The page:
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NexStar 127SLT Telescope Review – Not Recommended

The NexStar 127SLT isn’t bad, but comes with serious limitations that make it a questionable proposition in value.

Celestron’s NexStar 127SLT is the second-largest telescope in the SLT (Star Locating Telescope) line. For a 5” Maksutov-Cassegrain, it’s available at a fairly low price and the scope is a pretty good deal for what you pay. However, the 127SLT’s shortcomings are enough that we’d probably recommend getting a larger Newtonian or Schmidt-Cassegrain computerized scope or preferably a manual or computer-aided Dobsonian instead.

How It Stacks Up

Ranks #19 of 31 (£700 Range Telescope)

Rank 1
StellaLyra 10″ f/5 Dobsonian
Rank 19
NexStar 127SLT Telescope
What We Like

  • Lightweight & portable
  • Good optics
  • Decent aperture
  • Usable for lunar/planetary astrophotography
  • GoTo

What We Don't Like

  • Less aperture for the money than a manual scope
  • Long focal length means targets are more limited
  • Mediocre accessories
  • Mount isn’t the best

Bottom Line

While we recommend the Celestron NexStar 127SLT for the budget-conscious observer who wants a serious telescope that’s portable and has GoTo, the saying always goes: Small GoTo telescopes are a pointless conundrum because you do not really need GoTo to see the things that are visible with them, and you can afford a bigger manual scope for the same price.

Nexstar 127SLT Optical Tube Overview

The Celestron NexStar 127SLT computerized telescope is a 127mm f/12 Maksutov with a focal length of around 1500mm. At least that’s what Celestron says.

In practice, the primary mirror of the Celestron NexStar 127SLT Mak is slightly undersized, stopping it at about 120 mm in aperture. This is a minimal reduction, but it does make the scope a half f-stop slower – f/12.5.

Focusing the NexStar 127SLT is accomplished in the same manner as pretty much all Maksutov- and Schmidt-Cassegrains: by turning a knob that slides the primary mirror on a threaded rod inside the tube. This system works, but it can cause “image shift” due to the mirror slightly wobbling on the rod. Luckily, the 127SLT has a relatively low amount of image shift, so it shouldn’t be a problem for visual use or astrophotography.

Pic by Zane Landers

The Celestron NexStar 127SLT has a 1.25” visual back with a different thread system than Schmidt-Cassegrain accessories use. You can buy an aftermarket adapter that allows the use of Schmidt-Cassegrain visual backs, adapters, or a 2” diagonal. A 2” diagonal will vignette slightly with the 127SLT and long focal length eyepieces, but will allow you to achieve a wider true field of view with a 2” wide-angle eyepiece (anything with a field stop of over 35mm or so will vignette, so keep this in mind when shopping). An f/6.3 reducer meant for Schmidt-Cassegrains will vignette severely and thus should not be used with the 127SLT.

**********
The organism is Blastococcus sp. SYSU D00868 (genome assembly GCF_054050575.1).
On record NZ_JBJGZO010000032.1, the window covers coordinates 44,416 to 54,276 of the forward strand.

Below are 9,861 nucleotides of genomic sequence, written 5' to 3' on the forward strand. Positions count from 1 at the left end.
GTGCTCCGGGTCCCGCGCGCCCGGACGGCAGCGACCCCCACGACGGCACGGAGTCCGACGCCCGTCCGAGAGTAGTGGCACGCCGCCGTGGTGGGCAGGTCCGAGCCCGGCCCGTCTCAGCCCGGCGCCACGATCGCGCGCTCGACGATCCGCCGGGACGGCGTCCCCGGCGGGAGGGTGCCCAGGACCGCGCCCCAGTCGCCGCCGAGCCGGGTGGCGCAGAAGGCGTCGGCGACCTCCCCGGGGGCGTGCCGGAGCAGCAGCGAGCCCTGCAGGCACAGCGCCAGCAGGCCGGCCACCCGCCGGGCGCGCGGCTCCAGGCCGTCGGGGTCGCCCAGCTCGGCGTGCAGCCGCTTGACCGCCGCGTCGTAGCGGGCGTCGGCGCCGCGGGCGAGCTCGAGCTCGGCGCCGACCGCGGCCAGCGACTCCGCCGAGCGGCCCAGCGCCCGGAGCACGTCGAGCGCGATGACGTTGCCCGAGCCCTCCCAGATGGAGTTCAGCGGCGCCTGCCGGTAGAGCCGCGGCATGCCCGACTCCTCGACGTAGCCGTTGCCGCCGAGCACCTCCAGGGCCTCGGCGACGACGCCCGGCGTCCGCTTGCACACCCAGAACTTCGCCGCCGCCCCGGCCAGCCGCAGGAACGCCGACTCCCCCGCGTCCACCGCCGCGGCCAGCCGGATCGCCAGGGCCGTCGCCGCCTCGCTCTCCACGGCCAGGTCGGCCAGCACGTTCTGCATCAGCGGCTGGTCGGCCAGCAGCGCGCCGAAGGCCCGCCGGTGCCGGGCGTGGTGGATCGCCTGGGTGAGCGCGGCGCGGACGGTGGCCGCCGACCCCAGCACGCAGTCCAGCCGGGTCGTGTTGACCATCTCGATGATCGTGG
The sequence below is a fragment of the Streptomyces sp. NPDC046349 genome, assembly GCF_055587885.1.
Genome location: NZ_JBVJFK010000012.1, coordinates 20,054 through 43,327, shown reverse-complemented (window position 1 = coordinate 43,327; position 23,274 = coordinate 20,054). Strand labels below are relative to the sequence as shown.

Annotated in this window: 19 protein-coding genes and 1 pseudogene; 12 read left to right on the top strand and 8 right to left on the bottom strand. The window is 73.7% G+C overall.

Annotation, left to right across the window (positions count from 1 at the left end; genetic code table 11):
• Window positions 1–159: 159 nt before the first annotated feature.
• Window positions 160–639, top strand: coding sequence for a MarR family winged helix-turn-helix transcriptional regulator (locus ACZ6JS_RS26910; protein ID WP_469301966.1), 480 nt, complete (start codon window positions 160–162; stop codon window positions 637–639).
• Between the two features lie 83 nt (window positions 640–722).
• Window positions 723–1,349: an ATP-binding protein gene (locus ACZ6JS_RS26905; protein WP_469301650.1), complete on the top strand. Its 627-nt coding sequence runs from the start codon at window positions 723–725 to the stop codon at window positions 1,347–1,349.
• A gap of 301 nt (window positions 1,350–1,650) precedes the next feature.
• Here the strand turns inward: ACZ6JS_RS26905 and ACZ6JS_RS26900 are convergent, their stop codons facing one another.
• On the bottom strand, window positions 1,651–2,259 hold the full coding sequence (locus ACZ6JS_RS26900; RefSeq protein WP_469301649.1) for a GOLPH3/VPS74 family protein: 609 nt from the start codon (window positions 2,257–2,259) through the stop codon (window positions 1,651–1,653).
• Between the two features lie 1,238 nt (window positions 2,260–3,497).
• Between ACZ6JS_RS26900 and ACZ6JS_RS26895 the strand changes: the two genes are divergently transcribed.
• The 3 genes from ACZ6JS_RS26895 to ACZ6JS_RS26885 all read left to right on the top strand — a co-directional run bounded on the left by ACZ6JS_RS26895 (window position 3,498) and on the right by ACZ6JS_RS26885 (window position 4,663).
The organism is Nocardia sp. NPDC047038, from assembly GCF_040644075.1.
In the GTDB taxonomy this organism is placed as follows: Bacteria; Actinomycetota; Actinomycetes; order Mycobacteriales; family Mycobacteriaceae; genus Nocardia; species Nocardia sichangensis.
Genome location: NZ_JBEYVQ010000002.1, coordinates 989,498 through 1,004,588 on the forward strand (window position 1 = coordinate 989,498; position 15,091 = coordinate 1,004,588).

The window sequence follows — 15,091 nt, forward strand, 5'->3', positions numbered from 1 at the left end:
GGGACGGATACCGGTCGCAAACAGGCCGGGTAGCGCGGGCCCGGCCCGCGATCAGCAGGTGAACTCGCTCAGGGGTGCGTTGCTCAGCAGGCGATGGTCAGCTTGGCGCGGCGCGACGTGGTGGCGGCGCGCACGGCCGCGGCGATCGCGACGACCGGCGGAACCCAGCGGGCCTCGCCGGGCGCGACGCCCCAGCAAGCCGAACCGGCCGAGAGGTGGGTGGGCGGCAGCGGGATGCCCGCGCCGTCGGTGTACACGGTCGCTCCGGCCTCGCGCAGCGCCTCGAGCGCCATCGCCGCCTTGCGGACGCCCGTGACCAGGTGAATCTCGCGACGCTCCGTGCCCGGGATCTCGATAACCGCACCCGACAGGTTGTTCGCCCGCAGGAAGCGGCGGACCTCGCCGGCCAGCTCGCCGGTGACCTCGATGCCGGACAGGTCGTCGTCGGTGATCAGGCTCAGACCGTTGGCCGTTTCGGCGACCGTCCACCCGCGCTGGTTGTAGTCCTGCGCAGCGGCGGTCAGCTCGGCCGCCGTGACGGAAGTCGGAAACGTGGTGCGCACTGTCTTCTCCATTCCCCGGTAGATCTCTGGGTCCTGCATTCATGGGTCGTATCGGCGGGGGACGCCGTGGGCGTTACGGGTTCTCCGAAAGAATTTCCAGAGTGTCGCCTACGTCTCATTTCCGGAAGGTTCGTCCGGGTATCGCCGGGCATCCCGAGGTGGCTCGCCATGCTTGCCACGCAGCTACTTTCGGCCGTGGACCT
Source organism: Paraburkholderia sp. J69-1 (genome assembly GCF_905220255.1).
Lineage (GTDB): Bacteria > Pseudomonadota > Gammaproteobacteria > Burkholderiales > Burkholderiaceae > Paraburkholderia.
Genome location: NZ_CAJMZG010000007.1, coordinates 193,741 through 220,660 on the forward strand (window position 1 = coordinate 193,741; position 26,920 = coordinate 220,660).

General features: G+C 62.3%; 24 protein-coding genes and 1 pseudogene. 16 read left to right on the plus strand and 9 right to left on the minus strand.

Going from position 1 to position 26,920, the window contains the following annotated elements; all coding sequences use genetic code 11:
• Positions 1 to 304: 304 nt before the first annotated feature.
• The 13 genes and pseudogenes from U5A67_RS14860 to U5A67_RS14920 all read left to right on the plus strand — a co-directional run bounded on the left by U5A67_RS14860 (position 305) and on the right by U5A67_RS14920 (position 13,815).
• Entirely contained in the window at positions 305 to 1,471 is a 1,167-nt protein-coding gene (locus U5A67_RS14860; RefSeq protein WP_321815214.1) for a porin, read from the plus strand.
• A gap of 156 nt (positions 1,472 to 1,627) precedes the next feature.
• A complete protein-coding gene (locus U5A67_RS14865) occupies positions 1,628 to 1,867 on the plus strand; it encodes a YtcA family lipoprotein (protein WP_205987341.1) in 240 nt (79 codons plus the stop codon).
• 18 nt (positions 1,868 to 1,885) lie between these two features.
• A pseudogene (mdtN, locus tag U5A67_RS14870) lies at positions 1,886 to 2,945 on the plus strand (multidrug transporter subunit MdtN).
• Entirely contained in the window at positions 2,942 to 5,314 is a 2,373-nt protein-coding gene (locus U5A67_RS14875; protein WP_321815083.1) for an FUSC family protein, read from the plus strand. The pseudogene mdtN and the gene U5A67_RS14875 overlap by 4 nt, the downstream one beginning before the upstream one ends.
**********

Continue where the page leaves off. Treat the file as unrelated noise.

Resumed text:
The NexStar 127SLT has a Vixen dovetail plate mounted on the right side of the optical tube, and it’s sufficiently long that you can slide the scope on its mount to balance the scope if it is slightly front-heavy or back-heavy. You can also put the scope on a manual alt-az mount or an equatorial mount if desired.

A Fairly Good Set of Accessories

The Celestron NexStar 127SLT Mak comes with two eyepieces: a 25mm Kellner for low power (approximately 60x) and a 10mm Kellner for medium-high power (approximately 150x). These eyepieces work pretty well, but Plossls would’ve been a little better and are usually what to expect at the 127SLT’s price point.

The 127SLT’s diagonal is a prism, and a nice one at that—unlike the cheap diagonals supplied with many entry-level scopes, which are cheap mirrors that aren’t very flat and tend to offer dim and fuzzier images.

The NexStar 127SLT’s finderscope is the same generic “StarPointer” red dot LED device that comes on almost every beginner scope nowadays. It is well-made and sufficient for aligning the 127SLT’s GoTo system. You probably won’t use it again during your observing session once alignment is complete.

NexStar SLT Mount Capabilities

The NexStar SLT mount is an evolution of the NexStar GT mount, which has been around since the early 2000s. The 127mm Maksutov optical tube is about at the limit of what the SLT mount can handle – the 102mm f/6.5 refractor and 130mm f/5 Newtonian sold with the SLT mount are really pushing its capabilities and can be wobbly as a result. The 127mm Maksutov optical tube is lighter and shorter than both of those, thus putting less strain on the mount. The SLT mount is a GoTo; you line it up with a couple stars when setting up the telescope, and then it loudly and automatically swings over to and tracks the target of your choice.